The sovereign can no longer say, "You shall think as I do on pain of death;" but he says, "You are free to think differently from me, and to retain your life, your property, and all that you possess; but if such be your determination, you are henceforth an alien among your people."

(Alexis de Tocqueville, Democracy in America, 1835)

Monday, 22 March 2010

Some (different) thoughts on NATO - Part I

I’d like to address my friend’s comments on NATO, both by responding to some of his specific points and also by providing some thoughts of my own. For the time being, I have responded only on Afghanistan-related points. I’ll respond on the rest at a later time.

It simply is not true to say that more and more European Allies are pulling out from the mission in Afghanistan. The only Ally to have confirmed it will pull out is the Netherlands and that is as much down to internal political reasons as to the mission itself. Canada is planning to pull out in 2011 but that remains to be confirmed and, in any case, the reference was specifically to European Allies. Before the Dutch decision, last country to pull out was Switzerland in 2006 because ISAF’s expanded mandate was incompatible with its very specific form of neutrality.

In fact the opposite is true – not only are more nations (Europeans and others) joining ISAF, those already there have boosted their contingents quite considerably. It was at the Bucharest Summit in March 2008 that the clarion call went out for NATO to drastically expand its presence in Afghanistan. At that time ISAF numbered 50,000 troops of which 22,000 were American and approximately 25000 European. Today, ISAF numbers 88,000 and – far from pulling out – the European contribution has almost doubled over the past two years.

ISAF itself now comprises 44 nations with more soon to follow. The United States already did operate its own coalition of the willing in Afghanistan under Operation Enduring Freedom. In his dual capacity as COMISAF and COMUSFOR-A, General McChrystal has taken measures to move as many troops and assets – Americans and other nationalities – as possible from OEF to ISAF. Indeed, there will soon be very little remaining of OEF in Afghanistan. Surely a vote of confidence in NATO?

To say that NATO has proved to be inefficient for overseas contingency operations and then, on that basis, question its utility and/or relevance requires a considerable stretch of the imagination. The real question is this: if NATO should not do that job then who else is there?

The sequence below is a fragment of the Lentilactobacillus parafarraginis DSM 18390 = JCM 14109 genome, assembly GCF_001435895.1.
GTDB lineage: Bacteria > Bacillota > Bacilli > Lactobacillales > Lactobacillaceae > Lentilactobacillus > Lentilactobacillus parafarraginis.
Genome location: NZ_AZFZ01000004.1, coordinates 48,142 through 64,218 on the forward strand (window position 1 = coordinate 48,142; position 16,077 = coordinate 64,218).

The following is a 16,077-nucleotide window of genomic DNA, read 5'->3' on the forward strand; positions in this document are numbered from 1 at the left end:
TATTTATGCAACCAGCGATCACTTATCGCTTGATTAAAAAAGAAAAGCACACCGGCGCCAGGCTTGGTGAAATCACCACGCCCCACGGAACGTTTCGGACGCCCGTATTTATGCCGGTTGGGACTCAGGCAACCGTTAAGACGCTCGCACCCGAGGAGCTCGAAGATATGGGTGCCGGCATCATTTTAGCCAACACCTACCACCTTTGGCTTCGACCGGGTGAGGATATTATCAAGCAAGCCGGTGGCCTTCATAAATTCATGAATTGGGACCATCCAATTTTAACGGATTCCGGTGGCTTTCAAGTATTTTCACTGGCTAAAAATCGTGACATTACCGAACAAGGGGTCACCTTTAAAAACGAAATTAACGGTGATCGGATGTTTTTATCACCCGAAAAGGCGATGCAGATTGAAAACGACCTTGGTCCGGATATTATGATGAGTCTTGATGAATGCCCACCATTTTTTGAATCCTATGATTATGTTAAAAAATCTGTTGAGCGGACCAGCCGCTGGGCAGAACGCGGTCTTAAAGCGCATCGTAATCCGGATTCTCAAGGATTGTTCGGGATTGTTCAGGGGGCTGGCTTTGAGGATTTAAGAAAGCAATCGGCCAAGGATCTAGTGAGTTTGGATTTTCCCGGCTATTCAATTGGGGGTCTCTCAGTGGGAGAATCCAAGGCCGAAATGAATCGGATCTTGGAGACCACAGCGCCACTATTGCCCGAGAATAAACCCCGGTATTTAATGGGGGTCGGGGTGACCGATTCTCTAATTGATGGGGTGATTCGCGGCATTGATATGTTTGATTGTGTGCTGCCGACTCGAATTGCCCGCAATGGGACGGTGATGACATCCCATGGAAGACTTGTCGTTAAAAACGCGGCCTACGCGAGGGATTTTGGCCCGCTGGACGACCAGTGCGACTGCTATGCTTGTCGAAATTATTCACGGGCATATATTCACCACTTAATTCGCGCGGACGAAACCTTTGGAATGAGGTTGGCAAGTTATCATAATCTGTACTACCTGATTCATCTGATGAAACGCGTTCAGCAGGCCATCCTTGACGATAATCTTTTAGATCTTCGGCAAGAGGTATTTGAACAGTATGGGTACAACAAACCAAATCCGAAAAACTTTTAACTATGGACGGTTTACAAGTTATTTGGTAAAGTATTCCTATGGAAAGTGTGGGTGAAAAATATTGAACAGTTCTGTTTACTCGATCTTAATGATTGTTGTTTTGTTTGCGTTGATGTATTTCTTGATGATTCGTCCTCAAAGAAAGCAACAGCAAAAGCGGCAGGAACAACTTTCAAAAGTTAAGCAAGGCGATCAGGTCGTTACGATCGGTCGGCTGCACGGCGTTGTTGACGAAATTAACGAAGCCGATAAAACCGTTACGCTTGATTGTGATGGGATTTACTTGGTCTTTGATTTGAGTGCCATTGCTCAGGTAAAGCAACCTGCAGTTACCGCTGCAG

Nobody. There simply is no one else. NATO is the only mechanism that can fulfil those tasks. I use the word mechanism very deliberately. The Alliance is a mechanism, or an instrument, that its members can choose to apply to any given situation, or not. As such, NATO is only as good as the sum of its parts. In other words, the mechanism will only work if there is the necessary political and popular will to provide the necessary military, civilian and financial resources to accomplish the mission and that has never been the case.

It is probably accurate to say that the mechanism is inefficient (or less than optimal) for this kind of operation but we have to realise that we have never seen the likes of this operation before, both in character and in scale. If the mechanism remains inefficient (and I’ll take issue with that shortly) then national capitals have to assume responsibility because it is they who make the decisions. To lay the blame at NATO’s doorstep is to blame the puppet, not the puppeteers.

To say that the war has entered its tenth year and is still going badly also requires a considerable stretch of the imagination. Nobody would argue that there are major difficulties and that ISAF did not imagine that it would be in this situation in 2010. However, we should remind ourselves of certain basic facts here.

NATO only assumed control of ISAF in August 2003 and with a very limited mandate. In certain parts of Afghanistan – the south and east – NATO had no presence until late 2006 and even then did not have the necessary number of troops on the ground until last summer. Until then, there were only half-measures. The international community was too long distracted by the fiasco in Iraq (which had nothing to do with NATO) and either ignored or misjudged the serious problems growing in Afghanistan.

This is not the tenth year of the war – it is the first year of a new counter-insurgency campaign. Be that as it may, the international community – of which NATO is only one element among many, most of whom are simply not doing enough in Afghanistan – has left itself very little time to get the job done. Generals and politicians from Allied nations have made no secret of the fact that the tide must be turned this year.

In the meantime, I think it would behoove us Europeans to reserve judgement on the counter-insurgency campaign – and on NATO’s suitability as the driving force for that process – for the next 6-12 months. Then and only then will facts on the ground allow us to respond to these questions with some degree of authority.

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